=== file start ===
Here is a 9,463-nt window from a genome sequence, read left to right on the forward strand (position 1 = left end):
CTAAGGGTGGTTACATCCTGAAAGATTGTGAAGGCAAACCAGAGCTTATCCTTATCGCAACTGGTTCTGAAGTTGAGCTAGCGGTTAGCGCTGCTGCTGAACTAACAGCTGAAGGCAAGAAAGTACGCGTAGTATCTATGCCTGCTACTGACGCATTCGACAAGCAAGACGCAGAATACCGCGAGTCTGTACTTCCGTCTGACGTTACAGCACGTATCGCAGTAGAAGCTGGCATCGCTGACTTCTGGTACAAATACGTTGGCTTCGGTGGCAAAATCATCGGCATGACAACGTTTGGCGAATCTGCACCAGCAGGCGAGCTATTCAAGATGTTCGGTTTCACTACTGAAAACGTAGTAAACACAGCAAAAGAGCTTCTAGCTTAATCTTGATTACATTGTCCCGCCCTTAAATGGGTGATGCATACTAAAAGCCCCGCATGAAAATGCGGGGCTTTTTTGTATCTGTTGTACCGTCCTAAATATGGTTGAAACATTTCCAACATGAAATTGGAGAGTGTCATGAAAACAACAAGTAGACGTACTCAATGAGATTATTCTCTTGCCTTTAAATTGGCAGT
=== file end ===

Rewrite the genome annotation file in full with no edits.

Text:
Here is a 9,463-nt window from a genome sequence, read left to right on the forward strand (position 1 = left end):
CTAAGGGTGGTTACATCCTGAAAGATTGTGAAGGCAAACCAGAGCTTATCCTTATCGCAACTGGTTCTGAAGTTGAGCTAGCGGTTAGCGCTGCTGCTGAACTAACAGCTGAAGGCAAGAAAGTACGCGTAGTATCTATGCCTGCTACTGACGCATTCGACAAGCAAGACGCAGAATACCGCGAGTCTGTACTTCCGTCTGACGTTACAGCACGTATCGCAGTAGAAGCTGGCATCGCTGACTTCTGGTACAAATACGTTGGCTTCGGTGGCAAAATCATCGGCATGACAACGTTTGGCGAATCTGCACCAGCAGGCGAGCTATTCAAGATGTTCGGTTTCACTACTGAAAACGTAGTAAACACAGCAAAAGAGCTTCTAGCTTAATCTTGATTACATTGTCCCGCCCTTAAATGGGTGATGCATACTAAAAGCCCCGCATGAAAATGCGGGGCTTTTTTGTATCTGTTGTACCGTCCTAAATATGGTTGAAACATTTCCAACATGAAATTGGAGAGTGTCATGAAAACAACAAGTAGACGTACTCAATGAGATTATTCTCTTGCCTTTAAATTGGCAGT